Language Lessons: Window-Licker’s Guide to Sight Cowitness
Dave Merrill

Term: Cowitness

Also Known As: Co-Witness 

Applications of Use: Shooting rifles or pistols that are equipped with both iron sights and optics in-line with each other.

Definition: The ability to align and use your iron sights or BUIS (Back Up Iron Sights) through the lens or body of your primary optic.

Language Lessons: Window-Licker’s Guide to Sight Cowitness

Why it Matters: If your red dot breaks, runs out of batteries, or otherwise becomes out of commission, cowitnessing sights allow for nearly instant transition to a secondary sighting system.

Language Lessons: Window-Licker’s Guide to Sight Cowitness

Into the Weeds: This Language Lesson is primarily focused on use with 1x red dot sights (RDS) on rifles. However, some aspects absolutely apply to pistols equipped with a RDS. As LPVO’s (Low-Power Variable Optics) increase in popularity and red dots get more reliable, conversations about the importance of cowitnessing have waned, but it’s still important to know the ins and outs.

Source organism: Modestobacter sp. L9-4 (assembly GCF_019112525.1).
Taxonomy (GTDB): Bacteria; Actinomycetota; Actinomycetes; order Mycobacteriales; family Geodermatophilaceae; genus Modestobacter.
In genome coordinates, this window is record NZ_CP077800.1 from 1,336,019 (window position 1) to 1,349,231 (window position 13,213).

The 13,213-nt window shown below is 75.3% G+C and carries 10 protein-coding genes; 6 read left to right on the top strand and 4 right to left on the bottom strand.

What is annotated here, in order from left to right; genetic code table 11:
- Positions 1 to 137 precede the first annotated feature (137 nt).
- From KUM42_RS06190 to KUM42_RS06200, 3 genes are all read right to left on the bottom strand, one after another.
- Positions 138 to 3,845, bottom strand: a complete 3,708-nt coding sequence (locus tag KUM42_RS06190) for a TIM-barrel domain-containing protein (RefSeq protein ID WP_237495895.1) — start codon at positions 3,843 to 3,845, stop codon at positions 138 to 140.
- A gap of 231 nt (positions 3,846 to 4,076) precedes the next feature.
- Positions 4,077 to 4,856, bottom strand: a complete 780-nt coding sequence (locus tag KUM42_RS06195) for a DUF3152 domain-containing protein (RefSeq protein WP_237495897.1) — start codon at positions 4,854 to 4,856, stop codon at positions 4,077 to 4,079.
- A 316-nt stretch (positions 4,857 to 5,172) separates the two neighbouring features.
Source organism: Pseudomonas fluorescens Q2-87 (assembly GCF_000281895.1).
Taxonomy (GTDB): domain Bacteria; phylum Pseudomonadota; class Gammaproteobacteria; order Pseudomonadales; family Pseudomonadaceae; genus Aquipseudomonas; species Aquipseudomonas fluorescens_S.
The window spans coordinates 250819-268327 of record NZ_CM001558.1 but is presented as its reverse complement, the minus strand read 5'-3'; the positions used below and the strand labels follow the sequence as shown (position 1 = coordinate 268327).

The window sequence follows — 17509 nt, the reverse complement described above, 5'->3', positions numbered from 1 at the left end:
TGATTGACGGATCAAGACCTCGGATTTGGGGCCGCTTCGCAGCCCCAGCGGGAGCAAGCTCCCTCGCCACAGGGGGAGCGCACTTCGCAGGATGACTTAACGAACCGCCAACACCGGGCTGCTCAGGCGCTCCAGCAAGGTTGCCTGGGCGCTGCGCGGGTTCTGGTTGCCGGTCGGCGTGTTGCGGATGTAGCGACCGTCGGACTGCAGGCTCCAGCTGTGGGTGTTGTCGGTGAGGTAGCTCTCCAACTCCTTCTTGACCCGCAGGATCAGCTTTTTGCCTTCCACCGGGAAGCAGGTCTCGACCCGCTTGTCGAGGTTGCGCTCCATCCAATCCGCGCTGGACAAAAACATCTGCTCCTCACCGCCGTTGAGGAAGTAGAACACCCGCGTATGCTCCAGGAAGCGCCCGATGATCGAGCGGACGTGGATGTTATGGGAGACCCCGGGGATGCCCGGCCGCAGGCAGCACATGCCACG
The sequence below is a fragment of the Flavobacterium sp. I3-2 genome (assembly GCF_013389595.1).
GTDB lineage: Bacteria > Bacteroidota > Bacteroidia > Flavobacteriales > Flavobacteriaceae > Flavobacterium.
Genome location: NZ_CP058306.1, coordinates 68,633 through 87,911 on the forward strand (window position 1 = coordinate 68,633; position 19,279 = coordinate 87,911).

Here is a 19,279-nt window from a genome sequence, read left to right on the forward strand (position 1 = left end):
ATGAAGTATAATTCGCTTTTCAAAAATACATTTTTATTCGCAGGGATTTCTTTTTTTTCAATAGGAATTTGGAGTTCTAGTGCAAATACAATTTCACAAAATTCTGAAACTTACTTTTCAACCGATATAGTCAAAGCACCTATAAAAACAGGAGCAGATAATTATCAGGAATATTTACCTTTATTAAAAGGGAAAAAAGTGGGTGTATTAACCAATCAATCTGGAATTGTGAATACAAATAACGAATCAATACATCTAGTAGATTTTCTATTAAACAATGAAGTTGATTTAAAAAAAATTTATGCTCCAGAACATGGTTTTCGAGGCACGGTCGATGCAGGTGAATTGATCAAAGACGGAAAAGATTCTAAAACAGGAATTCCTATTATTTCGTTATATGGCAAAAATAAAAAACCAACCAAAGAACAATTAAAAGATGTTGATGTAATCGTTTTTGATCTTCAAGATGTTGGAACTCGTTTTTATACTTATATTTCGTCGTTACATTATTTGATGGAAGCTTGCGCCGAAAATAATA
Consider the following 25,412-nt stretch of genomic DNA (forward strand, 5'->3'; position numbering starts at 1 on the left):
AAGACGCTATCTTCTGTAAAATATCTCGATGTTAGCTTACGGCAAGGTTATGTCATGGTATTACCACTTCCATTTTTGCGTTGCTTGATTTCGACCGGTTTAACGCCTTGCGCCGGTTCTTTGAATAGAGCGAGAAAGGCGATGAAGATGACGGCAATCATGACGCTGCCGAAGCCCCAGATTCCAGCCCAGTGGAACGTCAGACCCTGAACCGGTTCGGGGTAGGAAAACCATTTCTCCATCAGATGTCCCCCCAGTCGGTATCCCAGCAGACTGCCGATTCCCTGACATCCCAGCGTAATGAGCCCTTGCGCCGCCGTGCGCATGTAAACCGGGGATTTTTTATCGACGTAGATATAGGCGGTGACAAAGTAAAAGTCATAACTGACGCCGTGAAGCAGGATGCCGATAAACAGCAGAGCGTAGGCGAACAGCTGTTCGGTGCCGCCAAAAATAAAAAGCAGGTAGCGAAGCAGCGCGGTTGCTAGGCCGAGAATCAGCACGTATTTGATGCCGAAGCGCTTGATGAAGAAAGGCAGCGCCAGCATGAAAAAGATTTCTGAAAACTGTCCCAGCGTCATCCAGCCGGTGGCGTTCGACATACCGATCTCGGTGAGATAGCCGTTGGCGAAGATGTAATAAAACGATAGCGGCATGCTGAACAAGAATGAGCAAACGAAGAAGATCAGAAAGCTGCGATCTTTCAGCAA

There are two main types of co-witness that are normally referenced: 100% (or Absolute), and Lower 1/3rd. With that said, there are a lot of nuances at play.

With 100% or Absolute Cowitness, the point of aim with the iron sights bisects the middle of your RDS. Since modern, quality red dots have minimum parallax (none of them are parallax free) one can look over the top of the iron sights and still acquire the dot relatively unobstructed. If your BUIS are zeroed at the same distance as your red dot, when you look through your BUIS the dot should very closely align with them.

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